Volume 1. Issue 2. March 2012

Page 52

Camille Turner Miss Canadiana Confronts the Mythologies of Nationhood and the im/possibility of African diasporic memory in Toronto Key Words: Geography, Black Canadian History, Performance, Caribbean Intransit Journal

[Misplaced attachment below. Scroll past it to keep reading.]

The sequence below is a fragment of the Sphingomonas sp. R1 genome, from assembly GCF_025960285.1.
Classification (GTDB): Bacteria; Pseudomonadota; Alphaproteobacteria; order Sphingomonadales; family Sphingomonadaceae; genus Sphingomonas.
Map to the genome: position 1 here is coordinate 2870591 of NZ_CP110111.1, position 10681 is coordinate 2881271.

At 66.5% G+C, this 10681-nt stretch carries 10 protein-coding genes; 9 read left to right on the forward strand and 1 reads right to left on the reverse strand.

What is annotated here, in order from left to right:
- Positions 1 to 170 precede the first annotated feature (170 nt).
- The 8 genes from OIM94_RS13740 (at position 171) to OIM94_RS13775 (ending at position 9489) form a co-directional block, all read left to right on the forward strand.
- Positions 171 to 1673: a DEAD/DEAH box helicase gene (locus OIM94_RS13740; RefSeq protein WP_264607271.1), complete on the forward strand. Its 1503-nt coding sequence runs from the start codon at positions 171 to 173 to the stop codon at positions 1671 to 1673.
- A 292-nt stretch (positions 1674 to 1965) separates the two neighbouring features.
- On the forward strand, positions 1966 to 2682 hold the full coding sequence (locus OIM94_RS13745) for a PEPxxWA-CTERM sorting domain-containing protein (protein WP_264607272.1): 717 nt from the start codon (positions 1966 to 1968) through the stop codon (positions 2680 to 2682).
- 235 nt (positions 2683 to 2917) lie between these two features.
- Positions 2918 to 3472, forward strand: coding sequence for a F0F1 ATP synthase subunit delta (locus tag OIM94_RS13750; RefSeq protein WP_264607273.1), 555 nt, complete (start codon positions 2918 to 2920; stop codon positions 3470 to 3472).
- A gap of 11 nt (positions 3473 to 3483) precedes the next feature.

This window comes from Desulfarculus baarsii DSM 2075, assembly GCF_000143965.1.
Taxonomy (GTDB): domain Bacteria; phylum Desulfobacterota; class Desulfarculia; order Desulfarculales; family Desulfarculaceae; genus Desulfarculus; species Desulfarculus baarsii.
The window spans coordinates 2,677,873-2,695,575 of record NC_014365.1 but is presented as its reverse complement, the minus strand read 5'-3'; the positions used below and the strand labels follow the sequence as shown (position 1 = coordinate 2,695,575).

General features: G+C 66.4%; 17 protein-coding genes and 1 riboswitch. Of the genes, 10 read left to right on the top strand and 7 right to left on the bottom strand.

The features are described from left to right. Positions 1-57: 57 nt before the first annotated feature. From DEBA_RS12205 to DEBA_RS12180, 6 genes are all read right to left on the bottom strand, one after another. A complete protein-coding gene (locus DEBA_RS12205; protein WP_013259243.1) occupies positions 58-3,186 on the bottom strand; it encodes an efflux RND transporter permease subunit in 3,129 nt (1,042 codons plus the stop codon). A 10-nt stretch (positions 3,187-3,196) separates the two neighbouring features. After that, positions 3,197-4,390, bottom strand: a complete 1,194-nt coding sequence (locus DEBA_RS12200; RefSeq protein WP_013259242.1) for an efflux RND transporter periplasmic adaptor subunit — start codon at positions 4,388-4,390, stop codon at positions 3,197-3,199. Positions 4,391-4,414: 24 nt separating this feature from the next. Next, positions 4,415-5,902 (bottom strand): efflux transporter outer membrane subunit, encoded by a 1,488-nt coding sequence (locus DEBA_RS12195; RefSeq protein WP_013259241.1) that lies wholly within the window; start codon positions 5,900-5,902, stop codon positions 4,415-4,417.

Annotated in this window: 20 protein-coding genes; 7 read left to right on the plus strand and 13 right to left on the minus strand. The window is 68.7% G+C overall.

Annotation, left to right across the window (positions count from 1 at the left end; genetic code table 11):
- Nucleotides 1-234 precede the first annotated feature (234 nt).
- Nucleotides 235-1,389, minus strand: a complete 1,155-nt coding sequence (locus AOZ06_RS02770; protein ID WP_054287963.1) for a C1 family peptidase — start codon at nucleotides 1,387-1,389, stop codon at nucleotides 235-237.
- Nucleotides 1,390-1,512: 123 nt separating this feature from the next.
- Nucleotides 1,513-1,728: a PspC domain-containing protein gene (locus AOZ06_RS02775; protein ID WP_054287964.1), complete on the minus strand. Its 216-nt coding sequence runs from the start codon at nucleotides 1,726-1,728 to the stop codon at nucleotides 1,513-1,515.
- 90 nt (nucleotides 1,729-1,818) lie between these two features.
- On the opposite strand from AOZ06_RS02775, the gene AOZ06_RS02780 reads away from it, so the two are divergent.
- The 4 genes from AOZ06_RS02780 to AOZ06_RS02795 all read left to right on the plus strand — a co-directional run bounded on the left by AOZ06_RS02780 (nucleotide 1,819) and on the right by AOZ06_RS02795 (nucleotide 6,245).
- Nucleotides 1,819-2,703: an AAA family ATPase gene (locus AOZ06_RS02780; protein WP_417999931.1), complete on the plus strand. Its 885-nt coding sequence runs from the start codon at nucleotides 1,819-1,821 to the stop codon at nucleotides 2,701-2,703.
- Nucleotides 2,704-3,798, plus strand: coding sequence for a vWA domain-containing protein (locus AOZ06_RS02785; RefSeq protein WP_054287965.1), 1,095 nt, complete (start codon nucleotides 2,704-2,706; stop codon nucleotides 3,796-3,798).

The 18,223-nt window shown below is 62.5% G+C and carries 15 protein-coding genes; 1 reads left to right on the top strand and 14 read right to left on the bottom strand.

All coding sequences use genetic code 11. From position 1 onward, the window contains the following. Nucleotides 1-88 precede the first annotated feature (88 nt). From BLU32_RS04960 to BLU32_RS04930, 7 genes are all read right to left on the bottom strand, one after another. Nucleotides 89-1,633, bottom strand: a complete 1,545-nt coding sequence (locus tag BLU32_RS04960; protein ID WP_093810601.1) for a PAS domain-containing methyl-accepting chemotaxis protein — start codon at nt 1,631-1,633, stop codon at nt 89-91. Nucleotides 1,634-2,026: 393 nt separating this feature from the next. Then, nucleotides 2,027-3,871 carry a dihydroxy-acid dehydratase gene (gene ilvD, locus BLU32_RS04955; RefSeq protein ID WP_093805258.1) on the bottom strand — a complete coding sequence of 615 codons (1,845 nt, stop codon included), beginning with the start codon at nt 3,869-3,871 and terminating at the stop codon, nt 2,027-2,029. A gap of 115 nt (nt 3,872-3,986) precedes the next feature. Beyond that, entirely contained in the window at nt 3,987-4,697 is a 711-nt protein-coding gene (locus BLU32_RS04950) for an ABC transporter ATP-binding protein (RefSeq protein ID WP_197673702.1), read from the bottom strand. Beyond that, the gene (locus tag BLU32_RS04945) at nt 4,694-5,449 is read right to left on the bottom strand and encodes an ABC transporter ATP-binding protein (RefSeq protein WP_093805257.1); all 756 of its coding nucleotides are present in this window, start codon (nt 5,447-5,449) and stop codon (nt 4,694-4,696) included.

Abstract: As the walking tour begins, expectant faces turn toward me. I am in performance mode. I have transformed into Miss Canadiana. Although the audience is looking right at me, they see Miss Canadiana. They smile. She smiles back. Some, have come to hear the familiar Black Canadian history story, the one that maps the land as a safe haven for fugitive slaves who migrated across the border fleeing the evils they endured in America. I’m about to unleash a different geographic story. Blackness in Canada has a long and tumultuous history. It is erased, despatialized and concealed (McKittrick, p.93). Miss Canadiana is a persona I created and have performed since 2002 to reconcile fragments of my Black Caribbean heritage with my Canadian context in order to locate myself. By walking between worlds, I find ways to connect them


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